MELBOURNE (Reuters) – World tennis No. 1 and vaccine sceptic Novak Djokovic blamed human error on Wednesday for a mistake in his Australian immigration paperwork and apologised for breaking isolation for a photoshoot when he had COVID-19 last month.
The 34-year-old Serbian superstar is chasing a record-breaking 21st men’s Grand Slam title at the Australian Open beginning on Monday, but he could be deported by a government unhappy with his medical exemption from inoculation against the coronavirus.
Djokovic was held alongside asylum-seekers at an immigration detention hotel in Melbourne for several days before a judge said that treatment was unreasonable and ordered him freed.
Though training now for the tournament at Melbourne Park, Djokovic could still have his visa cancelled again if Immigration Minister Alex Hawke exercises discretionary power.
Djokovic’s cause was not helped by a mistake in his entry declaration, where the box stating he had not travelled abroad in the two weeks prior to leaving for Australia was ticked.
In fact, he had gone to Spain from Serbia.
“This was submitted by my support team on my behalf – as I told immigration officials on my arrival – and my agent sincerely apologises for the administrative mistake,” Djokovic said on Instagram.
“This was a human error and certainly not deliberate.”
Giving wrong information on the form carries a maximum penalty of 12 months’ prison plus a fine and potential visa cancellation.
There is widespread anger over the saga among Australians, who have a 90% vaccination rate among adults.
“I don’t like his arrogance,” said one Melbourne resident, Teyhan Ismain. “It does seem that he’s been telling a few fibs too. So I think he should just probably go back.”
‘ERROR OF JUDGEMENT’
Djokovic was also contrite over an interview and photoshoot for French newspaper L’Equipe on Dec. 18 while infected with COVID-19 for the second time.
“I didn’t want to let the journalist down, but did ensure I socially distanced and wore a mask except when my photograph was being taken,” he said. “This was an error of judgement.”
The International Tennis Writers Association said it was deeply concerned Djokovic did not inform L’Equipe’s team that he had tested positive. “As journalists, we take great care to adhere to all Covid-19 rules in place and we would expect all players to do the same,” its co-presidents said in a statement.
Djokovic said he would not comment more on the vaccine controversy out of respect for Australian authorities. “I just want to have the opportunity to compete (there),” he posted.
Djokovic’s visa was initially cancelled on grounds he was unvaccinated and his exemption – based on having COVID-19 last month – was deemed unsatisfactory.
He denied media reports he also knew he was infected when he attended a Dec. 17 event in Belgrade to present awards to children.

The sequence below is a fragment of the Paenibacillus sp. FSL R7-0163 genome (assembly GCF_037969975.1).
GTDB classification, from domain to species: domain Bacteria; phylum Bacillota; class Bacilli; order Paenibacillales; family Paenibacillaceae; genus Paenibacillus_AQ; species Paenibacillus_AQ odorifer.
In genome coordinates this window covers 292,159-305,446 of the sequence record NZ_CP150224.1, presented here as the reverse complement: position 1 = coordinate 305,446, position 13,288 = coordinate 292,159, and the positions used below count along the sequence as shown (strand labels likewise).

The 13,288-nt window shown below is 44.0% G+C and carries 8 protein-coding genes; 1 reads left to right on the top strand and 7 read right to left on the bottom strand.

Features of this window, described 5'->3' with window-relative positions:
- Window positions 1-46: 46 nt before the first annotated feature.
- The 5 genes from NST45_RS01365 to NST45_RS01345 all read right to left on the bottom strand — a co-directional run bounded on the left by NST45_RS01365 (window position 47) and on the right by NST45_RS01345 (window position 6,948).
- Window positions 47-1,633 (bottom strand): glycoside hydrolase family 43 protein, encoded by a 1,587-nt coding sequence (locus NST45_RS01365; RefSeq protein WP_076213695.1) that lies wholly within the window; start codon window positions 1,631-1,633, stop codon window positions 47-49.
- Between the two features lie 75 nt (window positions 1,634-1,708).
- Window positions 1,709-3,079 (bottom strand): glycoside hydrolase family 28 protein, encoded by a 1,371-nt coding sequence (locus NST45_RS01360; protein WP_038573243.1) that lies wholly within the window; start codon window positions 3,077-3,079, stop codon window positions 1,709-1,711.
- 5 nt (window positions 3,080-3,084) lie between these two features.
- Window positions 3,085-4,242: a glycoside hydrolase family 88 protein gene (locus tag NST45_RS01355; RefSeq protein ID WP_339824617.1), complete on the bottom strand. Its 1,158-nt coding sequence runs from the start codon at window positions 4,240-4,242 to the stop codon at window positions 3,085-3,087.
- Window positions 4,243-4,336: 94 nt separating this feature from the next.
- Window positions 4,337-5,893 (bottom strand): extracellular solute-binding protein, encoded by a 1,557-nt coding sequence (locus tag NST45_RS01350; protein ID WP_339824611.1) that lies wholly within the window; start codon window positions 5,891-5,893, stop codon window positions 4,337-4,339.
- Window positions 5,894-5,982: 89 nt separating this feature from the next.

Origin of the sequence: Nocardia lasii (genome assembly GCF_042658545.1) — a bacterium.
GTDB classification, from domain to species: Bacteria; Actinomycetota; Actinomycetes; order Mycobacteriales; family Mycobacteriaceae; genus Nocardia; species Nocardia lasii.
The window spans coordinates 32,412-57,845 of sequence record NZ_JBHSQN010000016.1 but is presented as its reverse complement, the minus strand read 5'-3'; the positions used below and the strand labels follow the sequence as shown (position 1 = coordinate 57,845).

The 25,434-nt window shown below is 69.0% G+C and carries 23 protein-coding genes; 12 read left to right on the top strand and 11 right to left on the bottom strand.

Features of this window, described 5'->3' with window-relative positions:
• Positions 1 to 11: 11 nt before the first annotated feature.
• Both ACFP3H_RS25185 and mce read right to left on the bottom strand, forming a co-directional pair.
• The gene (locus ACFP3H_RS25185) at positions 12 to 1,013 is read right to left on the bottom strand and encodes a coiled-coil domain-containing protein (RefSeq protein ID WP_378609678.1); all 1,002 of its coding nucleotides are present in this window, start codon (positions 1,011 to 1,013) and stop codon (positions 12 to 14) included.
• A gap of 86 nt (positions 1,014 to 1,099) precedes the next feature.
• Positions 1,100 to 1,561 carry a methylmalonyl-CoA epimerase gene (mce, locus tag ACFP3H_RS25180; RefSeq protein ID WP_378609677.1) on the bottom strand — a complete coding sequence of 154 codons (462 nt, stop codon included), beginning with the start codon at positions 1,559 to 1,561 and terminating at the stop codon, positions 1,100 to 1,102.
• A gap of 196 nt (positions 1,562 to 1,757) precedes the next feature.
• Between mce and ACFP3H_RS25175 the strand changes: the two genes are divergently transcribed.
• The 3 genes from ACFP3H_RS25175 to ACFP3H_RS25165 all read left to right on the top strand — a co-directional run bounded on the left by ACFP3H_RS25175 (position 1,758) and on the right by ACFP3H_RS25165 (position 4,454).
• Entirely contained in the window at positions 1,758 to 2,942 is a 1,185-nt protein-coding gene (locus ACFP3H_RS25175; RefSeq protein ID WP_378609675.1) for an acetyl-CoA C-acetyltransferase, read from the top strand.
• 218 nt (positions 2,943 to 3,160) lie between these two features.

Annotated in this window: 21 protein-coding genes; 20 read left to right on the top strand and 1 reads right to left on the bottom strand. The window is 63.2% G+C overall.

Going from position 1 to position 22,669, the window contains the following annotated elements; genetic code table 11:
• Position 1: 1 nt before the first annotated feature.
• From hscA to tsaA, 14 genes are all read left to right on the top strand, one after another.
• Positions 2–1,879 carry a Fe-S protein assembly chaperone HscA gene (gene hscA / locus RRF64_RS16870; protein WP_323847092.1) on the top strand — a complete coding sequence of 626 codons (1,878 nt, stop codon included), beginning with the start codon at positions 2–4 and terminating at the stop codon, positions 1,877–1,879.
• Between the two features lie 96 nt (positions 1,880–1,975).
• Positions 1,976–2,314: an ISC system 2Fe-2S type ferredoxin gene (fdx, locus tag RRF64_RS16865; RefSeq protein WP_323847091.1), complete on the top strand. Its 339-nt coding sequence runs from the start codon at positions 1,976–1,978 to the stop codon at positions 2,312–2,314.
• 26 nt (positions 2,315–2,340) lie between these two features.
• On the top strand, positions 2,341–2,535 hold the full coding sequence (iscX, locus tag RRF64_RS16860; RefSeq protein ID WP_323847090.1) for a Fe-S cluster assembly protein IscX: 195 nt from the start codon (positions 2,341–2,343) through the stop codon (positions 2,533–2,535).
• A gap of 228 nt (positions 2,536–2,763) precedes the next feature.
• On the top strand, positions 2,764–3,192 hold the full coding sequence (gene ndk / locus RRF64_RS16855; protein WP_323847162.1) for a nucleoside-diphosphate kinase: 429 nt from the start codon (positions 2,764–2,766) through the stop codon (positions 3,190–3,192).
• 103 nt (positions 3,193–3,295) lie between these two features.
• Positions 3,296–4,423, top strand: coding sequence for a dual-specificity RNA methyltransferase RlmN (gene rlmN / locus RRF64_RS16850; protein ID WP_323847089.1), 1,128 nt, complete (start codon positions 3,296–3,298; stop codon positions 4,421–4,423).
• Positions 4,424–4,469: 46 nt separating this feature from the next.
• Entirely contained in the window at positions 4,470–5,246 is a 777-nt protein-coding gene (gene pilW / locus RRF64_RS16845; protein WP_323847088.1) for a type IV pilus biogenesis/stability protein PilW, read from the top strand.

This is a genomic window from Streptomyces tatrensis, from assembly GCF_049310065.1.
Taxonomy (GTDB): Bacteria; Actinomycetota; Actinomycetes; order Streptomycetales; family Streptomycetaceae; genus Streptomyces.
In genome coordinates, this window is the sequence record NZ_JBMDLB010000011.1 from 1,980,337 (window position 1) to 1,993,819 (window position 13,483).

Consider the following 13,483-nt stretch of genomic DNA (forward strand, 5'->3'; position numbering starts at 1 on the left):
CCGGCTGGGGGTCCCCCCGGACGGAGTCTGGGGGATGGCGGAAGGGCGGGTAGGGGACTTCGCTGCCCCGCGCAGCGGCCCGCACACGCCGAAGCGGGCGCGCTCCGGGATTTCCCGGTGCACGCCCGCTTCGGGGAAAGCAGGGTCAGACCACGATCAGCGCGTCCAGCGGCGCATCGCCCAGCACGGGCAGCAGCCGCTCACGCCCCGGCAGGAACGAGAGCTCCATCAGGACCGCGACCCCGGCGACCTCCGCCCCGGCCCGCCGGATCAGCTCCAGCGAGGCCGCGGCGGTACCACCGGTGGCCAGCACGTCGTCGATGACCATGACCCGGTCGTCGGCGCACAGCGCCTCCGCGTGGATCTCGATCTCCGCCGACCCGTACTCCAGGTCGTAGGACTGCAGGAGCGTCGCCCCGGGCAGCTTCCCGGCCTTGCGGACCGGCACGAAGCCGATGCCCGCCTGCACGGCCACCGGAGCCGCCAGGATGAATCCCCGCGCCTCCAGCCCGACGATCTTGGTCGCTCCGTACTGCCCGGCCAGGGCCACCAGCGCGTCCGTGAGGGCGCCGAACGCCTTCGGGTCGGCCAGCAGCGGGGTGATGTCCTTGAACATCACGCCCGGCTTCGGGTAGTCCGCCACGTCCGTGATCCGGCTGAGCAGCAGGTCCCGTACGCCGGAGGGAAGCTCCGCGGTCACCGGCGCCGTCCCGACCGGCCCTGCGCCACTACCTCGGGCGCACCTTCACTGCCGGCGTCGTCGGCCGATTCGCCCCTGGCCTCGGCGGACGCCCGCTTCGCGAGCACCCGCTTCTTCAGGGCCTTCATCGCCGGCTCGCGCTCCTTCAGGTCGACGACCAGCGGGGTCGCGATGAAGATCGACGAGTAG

“I was asymptomatic and felt good, and I had not received the notification of a positive PCR result until after that event,” he said, adding that a rapid antigen test before the event was negative.
However, in an affidavit to an Australian court, Djokovic said he was diagnosed on Dec. 16, the day before.
‘ARROGANT, SELFISH INDIVIDUAL’
Fans, including many Serbian Australians, gave him noisy support when he was detained, anti-vaxxers have hailed him as a hero, and his family have portrayed him as a champion for individual rights.
But Djokovic may face hostility from the crowd if and when he walks out on court.
Australians are battling a wave of the Omicron variant and Melbourne has endured one of the world’s strictest lockdowns.
“If an unvaccinated man with untenable views on the science of immunology, who chooses to mix with children without even a mask one day after testing positive to COVID-19, is inexplicably allowed to compete in a sporting event in Melbourne, the holders of tickets to the Australian Open should demand an immediate refund,” a The Age reader, Dr David Edgar, wrote to the Melbourne-based newspaper.
His was one among a series of mainly angry letters.
There may also be resentment in the dressing room, where all but three of the top 100 men are inoculated
With sensitivities heightened as governments and medics worldwide push vaccination as the only way out of the pandemic, Australia’s top-rating TV network unwittingly revealed passions behind the scenes.
Two Seven West Media anchors were caught in an expletive-laden “hot mic” off-air conversation condemning Djokovic as sneaky.
There was at last some sympathy on the streets though.
“I’m desperately waiting for him to just come onto the court and play in front of Australian people and entertain us, that’s it,” said Nick Shukla, also in Melbourne.
(Reporting by Sonali Paul and Courtney Walsh in Melbourne; Byron Kaye in Sydney; Aleksandar Vasovic in Belgrade; Simon Jennings in Bengaluru; Writing by Andrew Cawthorne; Editing by Angus MacSwan and John Stonestreet)